Sleep Disorder Information Chanhassen MN

We’re not talking about a cure—sleeplessness recurs periodically in most insomniacs. But experts say that most people can find a way to manage insomnia as long as they’re willing to keep on trying, even after the first, fifth, and seventh attempts fail. Often the secret lies in combining approaches.

St Francis Sleep Diagnostics Center
(952) 428-2800
500 South Marschall Road
Shakopee, MN
Ages Seen
12+

Sleep Disorders Center Methodist Hospital
(952) 993-6083
6500 Excelsior Boulevard
Saint Louis Park, MN
Doctors Refferal
No (preferred but not necessary)
Ages Seen
4+
Insurance
Insurance: Most
Medicare: Yes
Medicaid: Yes

Ridgeview Sleep Disorders Center Ridgeview Medical Center
(952) 442-5589
490 S. Maple Street
Waconia, MN
Doctors Refferal
Yes
Ages Seen
18 years and up
Insurance
Insurance: All
Medicare: Yes
Medicaid: Yes

Minnesota Sleep Institute City Center Professional Building
(952) 567-7412
15700 37th Avenue
Plymouth, MN
Ages Seen
18 years and up

Minnesota Sleep Institute
(952) 567-7412
501 Nicollet Boulevard E
Burnsville, MN
Ages Seen
18+ years old

Fairview Diagnostic Sleep Center Fairview Southdale Hospital
(952) 924-5053
6405 France Avenue S.
Edina, MN
Ages Seen
18-geriatric

Minnesota Sleep Institute - Edina
(952) 567-7412
7450 France Avenue S
Edina, MN
Ages Seen
>16

Whitney Sleep Center
(763) 519-0634
2700 Campus Drive
Plymouth, MN
Doctors Refferal
Not required but check with insurance carrier.
Ages Seen
12 +
Insurance
Insurance: Contracted with most insurance carriers.
Medicare: Yes
Medicaid: Yes

North Memorial Sleep Health Center
(763) 520-4982
3366 Oakdale Ave N.
Robbinsdale, MN
Ages Seen
8 and above

Noran Clinic Sleep Center
(612) 879-1653
2828 Chicago Avenue South
Minneapolis, MN
Ages Seen
13

In Search of a Good Night's Sleep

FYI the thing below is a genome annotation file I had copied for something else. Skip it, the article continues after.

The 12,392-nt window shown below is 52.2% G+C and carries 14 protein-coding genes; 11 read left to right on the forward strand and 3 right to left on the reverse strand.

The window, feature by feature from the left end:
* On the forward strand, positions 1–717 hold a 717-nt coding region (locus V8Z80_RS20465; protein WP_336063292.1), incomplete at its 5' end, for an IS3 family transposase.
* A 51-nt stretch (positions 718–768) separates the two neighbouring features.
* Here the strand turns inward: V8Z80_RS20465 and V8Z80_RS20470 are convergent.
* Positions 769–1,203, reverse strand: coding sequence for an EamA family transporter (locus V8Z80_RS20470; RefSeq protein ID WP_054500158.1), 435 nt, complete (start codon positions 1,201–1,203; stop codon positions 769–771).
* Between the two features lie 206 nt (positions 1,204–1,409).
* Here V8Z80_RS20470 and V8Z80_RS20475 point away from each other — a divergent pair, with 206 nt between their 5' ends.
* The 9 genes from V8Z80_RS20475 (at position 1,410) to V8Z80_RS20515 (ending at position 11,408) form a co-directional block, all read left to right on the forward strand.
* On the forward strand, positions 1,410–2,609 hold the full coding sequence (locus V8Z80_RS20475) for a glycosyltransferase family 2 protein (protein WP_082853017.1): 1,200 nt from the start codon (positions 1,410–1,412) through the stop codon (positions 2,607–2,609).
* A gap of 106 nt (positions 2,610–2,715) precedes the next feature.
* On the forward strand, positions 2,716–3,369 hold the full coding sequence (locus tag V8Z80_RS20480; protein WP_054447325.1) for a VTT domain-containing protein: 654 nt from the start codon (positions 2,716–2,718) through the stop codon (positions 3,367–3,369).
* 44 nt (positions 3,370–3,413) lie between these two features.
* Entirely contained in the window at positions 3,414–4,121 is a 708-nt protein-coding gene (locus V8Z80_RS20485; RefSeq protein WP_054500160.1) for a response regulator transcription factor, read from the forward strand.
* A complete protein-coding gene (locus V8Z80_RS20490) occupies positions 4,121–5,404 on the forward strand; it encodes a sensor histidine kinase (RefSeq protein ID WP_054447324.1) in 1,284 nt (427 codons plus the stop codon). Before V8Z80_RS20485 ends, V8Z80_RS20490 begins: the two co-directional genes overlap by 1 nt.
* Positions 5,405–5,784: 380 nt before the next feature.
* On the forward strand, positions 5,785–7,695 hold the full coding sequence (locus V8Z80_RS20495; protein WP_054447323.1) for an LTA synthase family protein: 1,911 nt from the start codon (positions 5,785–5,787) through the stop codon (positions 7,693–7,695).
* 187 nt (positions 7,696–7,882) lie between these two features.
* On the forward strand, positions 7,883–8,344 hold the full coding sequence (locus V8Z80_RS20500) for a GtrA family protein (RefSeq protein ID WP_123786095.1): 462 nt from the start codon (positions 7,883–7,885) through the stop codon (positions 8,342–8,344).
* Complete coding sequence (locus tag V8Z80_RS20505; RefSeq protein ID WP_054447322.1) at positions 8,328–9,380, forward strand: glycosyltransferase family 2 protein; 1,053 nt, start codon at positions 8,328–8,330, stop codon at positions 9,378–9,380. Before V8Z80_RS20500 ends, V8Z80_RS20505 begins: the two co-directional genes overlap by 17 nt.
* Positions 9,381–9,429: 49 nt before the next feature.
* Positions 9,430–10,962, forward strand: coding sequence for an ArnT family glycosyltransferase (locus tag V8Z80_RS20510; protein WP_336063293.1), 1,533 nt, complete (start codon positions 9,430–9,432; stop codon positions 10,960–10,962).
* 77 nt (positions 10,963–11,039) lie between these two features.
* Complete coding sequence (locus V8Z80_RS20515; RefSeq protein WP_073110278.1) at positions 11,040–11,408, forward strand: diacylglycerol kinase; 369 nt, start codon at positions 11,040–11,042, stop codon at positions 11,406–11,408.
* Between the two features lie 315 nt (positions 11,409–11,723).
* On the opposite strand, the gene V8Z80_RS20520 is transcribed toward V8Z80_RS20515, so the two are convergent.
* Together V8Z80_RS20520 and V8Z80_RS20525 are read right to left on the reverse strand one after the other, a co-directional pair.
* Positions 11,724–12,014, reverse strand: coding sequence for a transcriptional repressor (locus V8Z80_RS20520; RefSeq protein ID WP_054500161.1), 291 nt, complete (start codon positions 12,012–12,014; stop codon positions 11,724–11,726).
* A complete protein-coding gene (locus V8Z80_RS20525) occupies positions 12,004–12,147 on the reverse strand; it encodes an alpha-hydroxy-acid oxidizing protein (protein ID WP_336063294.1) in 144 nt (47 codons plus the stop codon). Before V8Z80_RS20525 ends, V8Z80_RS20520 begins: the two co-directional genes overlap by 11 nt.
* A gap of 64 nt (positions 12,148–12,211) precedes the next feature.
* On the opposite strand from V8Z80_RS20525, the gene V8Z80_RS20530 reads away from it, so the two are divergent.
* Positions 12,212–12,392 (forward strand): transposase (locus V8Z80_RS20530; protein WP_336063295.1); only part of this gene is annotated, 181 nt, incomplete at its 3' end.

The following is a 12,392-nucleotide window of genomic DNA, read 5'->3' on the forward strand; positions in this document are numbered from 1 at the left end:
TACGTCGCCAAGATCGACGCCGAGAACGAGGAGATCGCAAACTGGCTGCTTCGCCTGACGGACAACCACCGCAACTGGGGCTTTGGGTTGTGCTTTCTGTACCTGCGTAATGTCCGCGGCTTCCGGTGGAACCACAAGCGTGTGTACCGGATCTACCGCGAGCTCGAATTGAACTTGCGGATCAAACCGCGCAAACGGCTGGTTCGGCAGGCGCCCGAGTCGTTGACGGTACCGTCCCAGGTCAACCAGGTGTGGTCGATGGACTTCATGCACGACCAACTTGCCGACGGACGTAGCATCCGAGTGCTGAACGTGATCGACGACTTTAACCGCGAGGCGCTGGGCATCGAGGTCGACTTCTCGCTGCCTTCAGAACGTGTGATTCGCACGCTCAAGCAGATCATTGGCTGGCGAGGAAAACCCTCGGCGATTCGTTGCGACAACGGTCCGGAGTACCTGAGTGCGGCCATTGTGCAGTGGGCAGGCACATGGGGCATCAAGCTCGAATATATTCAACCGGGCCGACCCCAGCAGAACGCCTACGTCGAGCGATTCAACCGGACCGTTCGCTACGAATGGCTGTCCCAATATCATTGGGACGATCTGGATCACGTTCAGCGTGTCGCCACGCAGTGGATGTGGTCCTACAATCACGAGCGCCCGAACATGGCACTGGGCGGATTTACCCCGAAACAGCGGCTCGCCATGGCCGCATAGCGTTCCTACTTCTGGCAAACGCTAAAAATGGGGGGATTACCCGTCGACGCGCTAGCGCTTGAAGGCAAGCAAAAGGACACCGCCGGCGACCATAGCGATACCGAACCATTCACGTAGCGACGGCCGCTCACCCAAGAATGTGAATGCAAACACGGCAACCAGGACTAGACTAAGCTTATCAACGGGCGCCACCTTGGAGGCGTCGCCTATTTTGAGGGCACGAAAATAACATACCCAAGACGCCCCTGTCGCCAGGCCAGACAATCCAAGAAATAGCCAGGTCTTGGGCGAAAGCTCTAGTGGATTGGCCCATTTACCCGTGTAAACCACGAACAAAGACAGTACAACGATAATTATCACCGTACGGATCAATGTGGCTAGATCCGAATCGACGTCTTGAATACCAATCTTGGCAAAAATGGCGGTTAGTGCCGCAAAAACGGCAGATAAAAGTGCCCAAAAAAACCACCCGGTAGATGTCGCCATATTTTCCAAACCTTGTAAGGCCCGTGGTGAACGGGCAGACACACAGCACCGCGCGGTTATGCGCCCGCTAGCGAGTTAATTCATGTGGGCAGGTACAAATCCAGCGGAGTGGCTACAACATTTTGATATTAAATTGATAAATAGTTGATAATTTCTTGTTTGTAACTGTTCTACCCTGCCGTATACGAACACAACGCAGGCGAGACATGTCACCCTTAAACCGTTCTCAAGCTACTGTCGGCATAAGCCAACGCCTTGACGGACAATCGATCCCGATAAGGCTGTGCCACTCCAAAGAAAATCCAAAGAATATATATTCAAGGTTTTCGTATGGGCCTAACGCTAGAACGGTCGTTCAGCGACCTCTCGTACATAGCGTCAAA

Provided by: 

By Leslie Crawford

It should be so easy. You’re tired. You close your eyes. You fall asleep. But for the millions of Americans who are sleepless in Seattle, Manhattan, and Shaker Heights, this simplest of human functions is but a dream. If there’s any comfort in numbers, the insomniac may find solace in knowing she’s hardly alone while she pines in the wee hours for Mr. Sandman.

Up to 40 million Americans suffer from sleep disorders, which tend to worsen with age, yet most sheepishly hide it in the closet. (After all, it’s only sleep, not a life-threatening illness. And doesn’t everyone seem tired these days?) “Too many people think insomnia is something to be embarrassed about, that it’s some sort of weakness,” says Tom Roth, director of the Sleep Disorders Research Center at the Henry Ford Hospital in Detroit. And this prevents a majority from seeking the help they need.

Happily, researchers bent on unraveling the mysteries of slumber are making headway on finding out why so many of us have ongoing trouble falling or staying asleep. “We’re beginning to understand the pathology far better,” says Roth, who cites studies finding that some poor sleepers are simply not wired like normal sleepers. Their hearts beat faster, their temperature runs higher, and their levels of the stress hormone cortisol are elevated. In medical terms, they have a condition known as hyperarousal.

Unfortunately, the best way to target this type of insomnia is still not known. “We have miles to go before we sleep,” says Roth. But at least this new understanding may alleviate some of the stigma that often comes with it. Practitioners have long viewed insomnia as a symptom of other causes—anxiety, depression, hormonal changes, and the side effects of various medications are among the leading ones. But according to the new research, for many people it may well be a condition unto itself. And “you have trouble sleeping” is a lot easier to take than “this means you must be depressed.”

There’s also some good news on the treatment front for people who suffer from any type of insomnia. We’re not talking about a cure—sleeplessness recurs periodically in most insomniacs. But experts say that most people can find a way to manage insomnia as long as they’re willing to keep on trying, even after the first, fifth, and seventh attempts fail. Often the secret lies in combining approaches. “No matter how severe the insomnia,” says Jacob Teitelbaum, director of the Annapolis Research Center for Effective Chronic Fatigue Syndrome/Fibromyalgia Therapies, “it’s possible for just about everyone to get eight to ten hours of restful sleep.”

Practitioners who take a holistic approach to health have lots to offer the sleep-deprived. If anxiety or stress is your problem, they can suggest any number of calming techniques such as yoga, meditation, or aromatherapy. If nutritional deficiencies might be keeping you awake, they can diagnose them and suggest supplements that may help.

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